“He’s a photographer,” Camille said. “Ken. Kenny.”

Kenny?

“We met a couple months ago when we were each dining solo at a little Italian place in the Village, and it was just . . . we clicked. He’s so different from my ex. Exes, plural. He’s a dreamer. A thrill seeker.”

“Mmm-hmm,” Emma said, knowing from the smitten expression on Camille’s face that her boss wasn’t looking for conversation so much as a chance to talk about her rapture.

“He’s taking me down under,” Camille continued.

“Okay,
way
too much info—wait. Down Under. Like
Australia
?”

“You got it, mate,” Camille said in what Emma gathered was supposed to be an Australian accent. “Some tourist company is paying for his apartment in Sydney. All he has to do is capture the local flavor. And he asked me to tag along, and you know? I’ll be fifty-five next year, and I haven’t done anything exciting since I was twenty. I want some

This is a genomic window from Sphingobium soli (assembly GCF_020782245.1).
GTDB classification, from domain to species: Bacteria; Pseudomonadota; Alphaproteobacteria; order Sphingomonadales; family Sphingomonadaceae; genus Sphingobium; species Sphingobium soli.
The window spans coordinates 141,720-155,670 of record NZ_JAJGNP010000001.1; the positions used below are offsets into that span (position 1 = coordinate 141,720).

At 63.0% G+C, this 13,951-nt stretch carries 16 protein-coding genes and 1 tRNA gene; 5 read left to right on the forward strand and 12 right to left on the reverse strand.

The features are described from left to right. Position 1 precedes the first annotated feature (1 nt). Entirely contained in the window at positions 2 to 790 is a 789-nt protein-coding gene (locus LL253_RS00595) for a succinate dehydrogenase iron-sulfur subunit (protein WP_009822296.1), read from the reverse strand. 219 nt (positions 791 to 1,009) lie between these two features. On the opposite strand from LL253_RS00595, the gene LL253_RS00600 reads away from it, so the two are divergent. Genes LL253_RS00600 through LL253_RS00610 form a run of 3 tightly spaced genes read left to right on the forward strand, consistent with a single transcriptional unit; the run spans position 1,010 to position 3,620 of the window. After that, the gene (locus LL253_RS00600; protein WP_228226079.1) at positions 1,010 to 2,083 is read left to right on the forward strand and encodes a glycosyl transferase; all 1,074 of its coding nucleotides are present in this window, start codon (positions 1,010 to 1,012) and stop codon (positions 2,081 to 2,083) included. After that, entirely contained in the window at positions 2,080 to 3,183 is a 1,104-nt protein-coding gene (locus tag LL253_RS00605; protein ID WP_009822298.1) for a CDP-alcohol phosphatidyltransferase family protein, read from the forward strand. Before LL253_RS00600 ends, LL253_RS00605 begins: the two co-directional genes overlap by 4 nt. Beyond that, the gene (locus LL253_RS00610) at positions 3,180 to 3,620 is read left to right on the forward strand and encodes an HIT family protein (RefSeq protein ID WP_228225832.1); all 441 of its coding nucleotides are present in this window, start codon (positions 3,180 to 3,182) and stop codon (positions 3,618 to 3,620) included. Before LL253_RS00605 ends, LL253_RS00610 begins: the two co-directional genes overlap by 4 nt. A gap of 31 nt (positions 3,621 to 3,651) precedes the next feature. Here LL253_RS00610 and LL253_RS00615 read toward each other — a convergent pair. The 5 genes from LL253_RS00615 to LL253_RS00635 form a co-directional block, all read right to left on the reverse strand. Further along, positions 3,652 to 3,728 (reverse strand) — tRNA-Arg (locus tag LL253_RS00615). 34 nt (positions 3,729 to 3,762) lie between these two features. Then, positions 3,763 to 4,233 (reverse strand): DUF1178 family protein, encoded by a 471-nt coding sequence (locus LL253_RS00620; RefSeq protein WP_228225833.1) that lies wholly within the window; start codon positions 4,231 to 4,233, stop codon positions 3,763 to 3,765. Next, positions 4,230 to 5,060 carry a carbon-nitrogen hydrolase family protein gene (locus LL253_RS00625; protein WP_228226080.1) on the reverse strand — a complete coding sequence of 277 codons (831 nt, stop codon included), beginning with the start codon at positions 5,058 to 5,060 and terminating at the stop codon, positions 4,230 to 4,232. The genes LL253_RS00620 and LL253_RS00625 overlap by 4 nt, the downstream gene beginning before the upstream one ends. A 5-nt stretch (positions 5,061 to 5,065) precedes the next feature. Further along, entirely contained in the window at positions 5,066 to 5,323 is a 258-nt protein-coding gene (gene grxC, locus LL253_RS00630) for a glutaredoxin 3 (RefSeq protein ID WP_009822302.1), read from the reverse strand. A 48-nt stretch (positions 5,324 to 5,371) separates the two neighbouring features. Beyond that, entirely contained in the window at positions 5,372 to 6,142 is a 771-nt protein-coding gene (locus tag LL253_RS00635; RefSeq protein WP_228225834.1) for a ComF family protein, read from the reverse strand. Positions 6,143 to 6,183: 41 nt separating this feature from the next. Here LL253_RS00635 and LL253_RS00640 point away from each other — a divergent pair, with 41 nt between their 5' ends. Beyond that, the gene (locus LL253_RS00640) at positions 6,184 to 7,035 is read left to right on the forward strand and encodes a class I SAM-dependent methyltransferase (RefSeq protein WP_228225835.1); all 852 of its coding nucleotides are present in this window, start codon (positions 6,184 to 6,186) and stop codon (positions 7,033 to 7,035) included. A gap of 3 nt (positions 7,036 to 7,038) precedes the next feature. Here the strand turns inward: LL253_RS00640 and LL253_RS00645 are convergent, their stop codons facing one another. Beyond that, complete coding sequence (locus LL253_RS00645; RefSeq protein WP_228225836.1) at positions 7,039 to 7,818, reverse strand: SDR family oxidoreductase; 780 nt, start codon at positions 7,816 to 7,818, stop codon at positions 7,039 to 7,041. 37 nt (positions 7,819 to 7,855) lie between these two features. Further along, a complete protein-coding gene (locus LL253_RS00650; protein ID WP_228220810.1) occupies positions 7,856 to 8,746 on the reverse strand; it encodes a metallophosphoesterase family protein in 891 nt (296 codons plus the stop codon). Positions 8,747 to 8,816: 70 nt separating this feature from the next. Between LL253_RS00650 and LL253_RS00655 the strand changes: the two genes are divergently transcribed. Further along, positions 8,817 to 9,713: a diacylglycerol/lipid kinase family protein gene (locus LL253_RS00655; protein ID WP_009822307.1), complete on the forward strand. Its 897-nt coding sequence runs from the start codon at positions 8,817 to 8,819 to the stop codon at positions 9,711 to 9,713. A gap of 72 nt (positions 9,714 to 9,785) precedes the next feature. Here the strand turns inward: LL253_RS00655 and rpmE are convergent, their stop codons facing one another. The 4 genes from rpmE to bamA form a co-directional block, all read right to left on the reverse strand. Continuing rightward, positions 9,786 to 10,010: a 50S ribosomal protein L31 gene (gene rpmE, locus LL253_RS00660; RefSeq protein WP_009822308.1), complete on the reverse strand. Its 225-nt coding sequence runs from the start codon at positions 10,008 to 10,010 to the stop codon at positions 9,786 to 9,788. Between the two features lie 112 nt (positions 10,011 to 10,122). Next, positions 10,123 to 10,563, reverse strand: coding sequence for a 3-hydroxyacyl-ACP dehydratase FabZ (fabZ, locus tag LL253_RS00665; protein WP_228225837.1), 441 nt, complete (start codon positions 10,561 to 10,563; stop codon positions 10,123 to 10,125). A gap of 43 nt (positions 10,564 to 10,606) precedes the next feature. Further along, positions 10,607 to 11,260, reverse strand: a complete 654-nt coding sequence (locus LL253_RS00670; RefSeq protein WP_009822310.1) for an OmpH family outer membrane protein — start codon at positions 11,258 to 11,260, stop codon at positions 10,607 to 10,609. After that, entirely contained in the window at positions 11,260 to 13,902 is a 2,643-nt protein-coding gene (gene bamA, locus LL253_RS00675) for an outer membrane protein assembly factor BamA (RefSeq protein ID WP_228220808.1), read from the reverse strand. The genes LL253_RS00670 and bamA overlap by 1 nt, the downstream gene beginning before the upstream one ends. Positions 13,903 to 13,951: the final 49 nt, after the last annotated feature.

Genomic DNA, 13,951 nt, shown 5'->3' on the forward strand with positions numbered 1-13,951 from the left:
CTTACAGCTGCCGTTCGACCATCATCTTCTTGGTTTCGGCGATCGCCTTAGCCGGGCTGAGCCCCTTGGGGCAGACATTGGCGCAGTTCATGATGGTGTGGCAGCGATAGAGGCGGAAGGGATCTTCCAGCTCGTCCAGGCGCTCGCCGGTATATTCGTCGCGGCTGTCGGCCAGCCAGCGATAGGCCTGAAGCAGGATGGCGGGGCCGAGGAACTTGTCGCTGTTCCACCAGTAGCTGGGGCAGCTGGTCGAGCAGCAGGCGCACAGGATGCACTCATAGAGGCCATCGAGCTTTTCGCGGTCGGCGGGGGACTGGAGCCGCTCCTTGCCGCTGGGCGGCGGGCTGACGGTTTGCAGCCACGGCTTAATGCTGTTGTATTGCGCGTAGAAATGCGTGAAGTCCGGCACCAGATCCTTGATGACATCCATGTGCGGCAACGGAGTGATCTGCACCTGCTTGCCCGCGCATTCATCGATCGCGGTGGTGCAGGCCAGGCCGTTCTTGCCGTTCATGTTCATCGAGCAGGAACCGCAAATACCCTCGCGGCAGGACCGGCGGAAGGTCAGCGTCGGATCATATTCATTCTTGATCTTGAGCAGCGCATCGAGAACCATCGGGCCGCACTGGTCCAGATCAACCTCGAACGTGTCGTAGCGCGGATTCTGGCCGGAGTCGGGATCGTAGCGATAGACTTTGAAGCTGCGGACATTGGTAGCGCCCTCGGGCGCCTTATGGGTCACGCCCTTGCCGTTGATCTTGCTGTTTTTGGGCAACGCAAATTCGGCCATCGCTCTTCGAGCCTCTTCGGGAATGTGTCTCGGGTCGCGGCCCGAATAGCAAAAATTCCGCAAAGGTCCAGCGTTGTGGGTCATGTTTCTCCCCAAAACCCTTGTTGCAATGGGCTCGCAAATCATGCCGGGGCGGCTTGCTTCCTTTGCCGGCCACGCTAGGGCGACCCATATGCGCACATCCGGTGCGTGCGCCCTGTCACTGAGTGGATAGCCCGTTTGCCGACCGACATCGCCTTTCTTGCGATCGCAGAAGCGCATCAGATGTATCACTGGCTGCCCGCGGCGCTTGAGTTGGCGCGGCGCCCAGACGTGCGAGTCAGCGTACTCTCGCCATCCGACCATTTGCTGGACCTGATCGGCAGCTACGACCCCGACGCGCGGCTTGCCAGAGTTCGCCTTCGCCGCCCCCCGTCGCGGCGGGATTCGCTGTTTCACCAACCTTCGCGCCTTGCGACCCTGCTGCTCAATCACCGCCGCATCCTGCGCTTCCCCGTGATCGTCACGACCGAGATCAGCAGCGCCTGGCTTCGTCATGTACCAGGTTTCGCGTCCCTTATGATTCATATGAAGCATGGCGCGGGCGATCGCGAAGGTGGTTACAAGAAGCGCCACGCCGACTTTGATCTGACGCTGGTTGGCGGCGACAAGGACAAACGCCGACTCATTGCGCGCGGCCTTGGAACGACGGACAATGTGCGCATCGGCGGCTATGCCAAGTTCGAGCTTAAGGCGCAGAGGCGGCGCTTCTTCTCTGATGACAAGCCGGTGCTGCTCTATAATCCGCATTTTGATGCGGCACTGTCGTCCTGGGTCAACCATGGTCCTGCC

adventure
before I’m too old to get it.”

“So you’re going to another country—no, continent—with a guy you just met? For three months?”

Camille gave a happy shrug. “What can I say, when you’re in love—”

“Um, when you’re in love, you give it
at least
six months to see if it will last before gallivanting all over the globe,” Emma suggested patiently.

“Why so cynical, Sinclair?” Camille paused. “Cynical Sinclair. That’s
got
to be a nickname of yours.”

“It’s not,” Emma said drily. “And by all means let’s not let it become one.”